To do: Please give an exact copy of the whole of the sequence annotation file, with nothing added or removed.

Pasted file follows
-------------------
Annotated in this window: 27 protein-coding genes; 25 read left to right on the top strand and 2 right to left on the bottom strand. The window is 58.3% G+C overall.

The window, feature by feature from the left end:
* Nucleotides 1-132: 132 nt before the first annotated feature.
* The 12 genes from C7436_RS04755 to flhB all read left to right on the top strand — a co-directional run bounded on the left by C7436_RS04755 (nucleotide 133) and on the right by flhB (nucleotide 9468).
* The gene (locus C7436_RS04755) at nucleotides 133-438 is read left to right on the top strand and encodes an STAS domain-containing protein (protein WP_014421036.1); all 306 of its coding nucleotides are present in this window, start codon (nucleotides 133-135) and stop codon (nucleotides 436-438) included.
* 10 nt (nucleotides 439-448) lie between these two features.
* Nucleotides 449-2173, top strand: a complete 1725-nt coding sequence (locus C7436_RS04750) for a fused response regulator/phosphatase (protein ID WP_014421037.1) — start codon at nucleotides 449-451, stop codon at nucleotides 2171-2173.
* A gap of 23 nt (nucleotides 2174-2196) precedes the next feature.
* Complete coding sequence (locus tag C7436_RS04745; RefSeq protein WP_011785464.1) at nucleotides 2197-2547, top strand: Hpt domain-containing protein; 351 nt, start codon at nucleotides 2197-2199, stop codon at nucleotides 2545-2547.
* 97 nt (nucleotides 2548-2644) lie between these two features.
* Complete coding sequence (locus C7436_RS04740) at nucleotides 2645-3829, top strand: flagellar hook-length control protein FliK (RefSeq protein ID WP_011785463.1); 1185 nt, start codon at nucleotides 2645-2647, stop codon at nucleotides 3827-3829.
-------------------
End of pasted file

Annotated in this window: 27 protein-coding genes; 25 read left to right on the top strand and 2 right to left on the bottom strand. The window is 58.3% G+C overall.

The window, feature by feature from the left end:
* Nucleotides 1-132: 132 nt before the first annotated feature.
* The 12 genes from C7436_RS04755 to flhB all read left to right on the top strand — a co-directional run bounded on the left by C7436_RS04755 (nucleotide 133) and on the right by flhB (nucleotide 9468).
* The gene (locus C7436_RS04755) at nucleotides 133-438 is read left to right on the top strand and encodes an STAS domain-containing protein (protein WP_014421036.1); all 306 of its coding nucleotides are present in this window, start codon (nucleotides 133-135) and stop codon (nucleotides 436-438) included.
* 10 nt (nucleotides 439-448) lie between these two features.
* Nucleotides 449-2173, top strand: a complete 1725-nt coding sequence (locus C7436_RS04750) for a fused response regulator/phosphatase (protein ID WP_014421037.1) — start codon at nucleotides 449-451, stop codon at nucleotides 2171-2173.
* A gap of 23 nt (nucleotides 2174-2196) precedes the next feature.
* Complete coding sequence (locus tag C7436_RS04745; RefSeq protein WP_011785464.1) at nucleotides 2197-2547, top strand: Hpt domain-containing protein; 351 nt, start codon at nucleotides 2197-2199, stop codon at nucleotides 2545-2547.
* 97 nt (nucleotides 2548-2644) lie between these two features.
* Complete coding sequence (locus C7436_RS04740) at nucleotides 2645-3829, top strand: flagellar hook-length control protein FliK (RefSeq protein ID WP_011785463.1); 1185 nt, start codon at nucleotides 2645-2647, stop codon at nucleotides 3827-3829.